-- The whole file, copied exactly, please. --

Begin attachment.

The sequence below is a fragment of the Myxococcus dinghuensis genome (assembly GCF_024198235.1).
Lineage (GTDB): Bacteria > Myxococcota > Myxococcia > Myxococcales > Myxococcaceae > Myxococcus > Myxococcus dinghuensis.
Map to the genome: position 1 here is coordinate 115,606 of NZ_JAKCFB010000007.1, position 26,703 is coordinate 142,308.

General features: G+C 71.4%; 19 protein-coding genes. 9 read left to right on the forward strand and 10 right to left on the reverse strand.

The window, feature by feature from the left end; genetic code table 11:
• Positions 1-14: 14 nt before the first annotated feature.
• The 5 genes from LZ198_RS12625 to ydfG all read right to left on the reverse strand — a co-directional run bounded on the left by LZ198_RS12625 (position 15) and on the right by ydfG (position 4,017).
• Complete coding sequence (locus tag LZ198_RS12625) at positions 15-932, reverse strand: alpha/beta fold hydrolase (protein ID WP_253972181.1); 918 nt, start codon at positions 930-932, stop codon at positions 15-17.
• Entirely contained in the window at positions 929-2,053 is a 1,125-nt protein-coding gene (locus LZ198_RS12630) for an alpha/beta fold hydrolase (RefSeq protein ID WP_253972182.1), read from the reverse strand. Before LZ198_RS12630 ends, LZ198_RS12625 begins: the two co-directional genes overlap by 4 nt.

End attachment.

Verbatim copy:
The sequence below is a fragment of the Myxococcus dinghuensis genome (assembly GCF_024198235.1).
Lineage (GTDB): Bacteria > Myxococcota > Myxococcia > Myxococcales > Myxococcaceae > Myxococcus > Myxococcus dinghuensis.
Map to the genome: position 1 here is coordinate 115,606 of NZ_JAKCFB010000007.1, position 26,703 is coordinate 142,308.

General features: G+C 71.4%; 19 protein-coding genes. 9 read left to right on the forward strand and 10 right to left on the reverse strand.

The window, feature by feature from the left end; genetic code table 11:
• Positions 1-14: 14 nt before the first annotated feature.
• The 5 genes from LZ198_RS12625 to ydfG all read right to left on the reverse strand — a co-directional run bounded on the left by LZ198_RS12625 (position 15) and on the right by ydfG (position 4,017).
• Complete coding sequence (locus tag LZ198_RS12625) at positions 15-932, reverse strand: alpha/beta fold hydrolase (protein ID WP_253972181.1); 918 nt, start codon at positions 930-932, stop codon at positions 15-17.
• Entirely contained in the window at positions 929-2,053 is a 1,125-nt protein-coding gene (locus LZ198_RS12630) for an alpha/beta fold hydrolase (RefSeq protein ID WP_253972182.1), read from the reverse strand. Before LZ198_RS12630 ends, LZ198_RS12625 begins: the two co-directional genes overlap by 4 nt.